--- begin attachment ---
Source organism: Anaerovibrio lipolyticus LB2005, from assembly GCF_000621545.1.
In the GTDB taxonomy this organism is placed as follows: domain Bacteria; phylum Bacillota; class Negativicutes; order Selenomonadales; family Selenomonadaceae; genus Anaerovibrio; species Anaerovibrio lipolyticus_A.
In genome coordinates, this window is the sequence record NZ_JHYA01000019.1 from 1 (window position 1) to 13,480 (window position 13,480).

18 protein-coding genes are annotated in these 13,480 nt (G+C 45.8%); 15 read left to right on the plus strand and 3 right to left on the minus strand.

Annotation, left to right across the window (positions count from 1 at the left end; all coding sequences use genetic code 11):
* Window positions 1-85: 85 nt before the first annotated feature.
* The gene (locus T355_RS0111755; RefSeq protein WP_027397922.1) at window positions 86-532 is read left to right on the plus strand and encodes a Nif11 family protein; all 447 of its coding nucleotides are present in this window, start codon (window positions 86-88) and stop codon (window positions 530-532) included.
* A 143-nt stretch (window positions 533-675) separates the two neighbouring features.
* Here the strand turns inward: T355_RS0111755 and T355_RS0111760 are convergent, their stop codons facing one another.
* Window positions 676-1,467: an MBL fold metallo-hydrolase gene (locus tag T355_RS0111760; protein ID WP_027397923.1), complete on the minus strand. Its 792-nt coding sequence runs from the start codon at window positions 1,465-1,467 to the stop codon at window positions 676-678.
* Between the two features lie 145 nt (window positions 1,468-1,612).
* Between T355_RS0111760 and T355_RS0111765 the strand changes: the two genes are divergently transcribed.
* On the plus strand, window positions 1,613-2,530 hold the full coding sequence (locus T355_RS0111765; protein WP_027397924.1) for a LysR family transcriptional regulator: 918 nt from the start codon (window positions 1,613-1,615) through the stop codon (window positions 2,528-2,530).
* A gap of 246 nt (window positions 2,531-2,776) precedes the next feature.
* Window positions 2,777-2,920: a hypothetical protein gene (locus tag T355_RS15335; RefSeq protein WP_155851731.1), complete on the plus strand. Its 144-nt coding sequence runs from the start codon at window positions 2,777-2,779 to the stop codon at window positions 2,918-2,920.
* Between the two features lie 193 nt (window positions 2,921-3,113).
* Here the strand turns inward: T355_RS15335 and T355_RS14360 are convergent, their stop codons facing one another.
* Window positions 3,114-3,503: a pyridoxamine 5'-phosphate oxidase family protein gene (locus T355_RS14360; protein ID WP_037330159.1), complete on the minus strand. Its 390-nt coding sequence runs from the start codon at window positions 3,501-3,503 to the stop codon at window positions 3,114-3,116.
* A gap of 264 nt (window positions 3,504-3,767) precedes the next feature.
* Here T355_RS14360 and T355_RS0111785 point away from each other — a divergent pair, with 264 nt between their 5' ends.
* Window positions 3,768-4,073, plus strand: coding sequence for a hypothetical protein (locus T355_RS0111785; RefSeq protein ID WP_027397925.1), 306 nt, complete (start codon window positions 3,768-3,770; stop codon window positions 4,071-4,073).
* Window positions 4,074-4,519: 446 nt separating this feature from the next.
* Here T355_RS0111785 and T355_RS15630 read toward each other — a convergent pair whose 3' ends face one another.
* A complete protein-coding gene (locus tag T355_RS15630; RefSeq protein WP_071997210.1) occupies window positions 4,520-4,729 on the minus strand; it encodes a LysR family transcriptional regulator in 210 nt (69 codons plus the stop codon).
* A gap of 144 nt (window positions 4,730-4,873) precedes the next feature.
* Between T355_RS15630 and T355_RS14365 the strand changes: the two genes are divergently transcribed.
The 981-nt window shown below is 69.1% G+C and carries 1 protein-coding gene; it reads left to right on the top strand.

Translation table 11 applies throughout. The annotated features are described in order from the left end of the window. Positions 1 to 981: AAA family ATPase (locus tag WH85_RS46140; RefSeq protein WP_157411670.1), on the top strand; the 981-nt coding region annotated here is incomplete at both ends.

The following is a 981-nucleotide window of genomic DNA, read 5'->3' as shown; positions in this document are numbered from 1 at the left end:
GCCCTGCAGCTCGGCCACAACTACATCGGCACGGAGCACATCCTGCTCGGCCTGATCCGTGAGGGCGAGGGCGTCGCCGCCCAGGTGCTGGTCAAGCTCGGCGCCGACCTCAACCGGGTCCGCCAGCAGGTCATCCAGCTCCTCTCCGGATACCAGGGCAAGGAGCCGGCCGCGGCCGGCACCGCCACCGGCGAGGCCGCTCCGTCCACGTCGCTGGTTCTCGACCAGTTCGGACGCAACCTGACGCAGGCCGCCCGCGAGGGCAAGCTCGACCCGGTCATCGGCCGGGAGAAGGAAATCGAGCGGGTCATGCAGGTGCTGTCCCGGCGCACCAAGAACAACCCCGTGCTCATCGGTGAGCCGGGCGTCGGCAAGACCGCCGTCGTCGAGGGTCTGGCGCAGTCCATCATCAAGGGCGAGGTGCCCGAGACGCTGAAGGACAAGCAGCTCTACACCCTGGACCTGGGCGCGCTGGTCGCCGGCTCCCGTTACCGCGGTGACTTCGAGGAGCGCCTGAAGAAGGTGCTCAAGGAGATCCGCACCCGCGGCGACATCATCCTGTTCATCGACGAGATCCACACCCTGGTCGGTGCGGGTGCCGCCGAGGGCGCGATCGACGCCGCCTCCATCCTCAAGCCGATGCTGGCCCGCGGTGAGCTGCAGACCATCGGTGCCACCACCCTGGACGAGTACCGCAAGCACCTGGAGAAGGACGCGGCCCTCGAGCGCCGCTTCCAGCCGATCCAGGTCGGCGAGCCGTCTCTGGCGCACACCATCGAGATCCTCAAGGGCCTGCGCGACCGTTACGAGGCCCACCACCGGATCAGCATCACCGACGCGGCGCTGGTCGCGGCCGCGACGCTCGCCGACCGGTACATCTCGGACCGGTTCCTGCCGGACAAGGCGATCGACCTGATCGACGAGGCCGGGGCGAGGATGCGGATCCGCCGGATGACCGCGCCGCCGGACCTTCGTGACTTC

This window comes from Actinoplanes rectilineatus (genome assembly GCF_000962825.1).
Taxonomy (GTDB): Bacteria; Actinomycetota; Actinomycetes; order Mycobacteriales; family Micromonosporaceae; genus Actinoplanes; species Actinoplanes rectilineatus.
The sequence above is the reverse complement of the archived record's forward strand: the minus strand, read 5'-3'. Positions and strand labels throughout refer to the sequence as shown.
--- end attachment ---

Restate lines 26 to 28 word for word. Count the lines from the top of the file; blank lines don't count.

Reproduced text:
* Between T355_RS15630 and T355_RS14365 the strand changes: the two genes are divergently transcribed.
The 981-nt window shown below is 69.1% G+C and carries 1 protein-coding gene; it reads left to right on the top strand.

Translation table 11 applies throughout. The annotated features are described in order from the left end of the window. Positions 1 to 981: AAA family ATPase (locus tag WH85_RS46140; RefSeq protein WP_157411670.1), on the top strand; the 981-nt coding region annotated here is incomplete at both ends.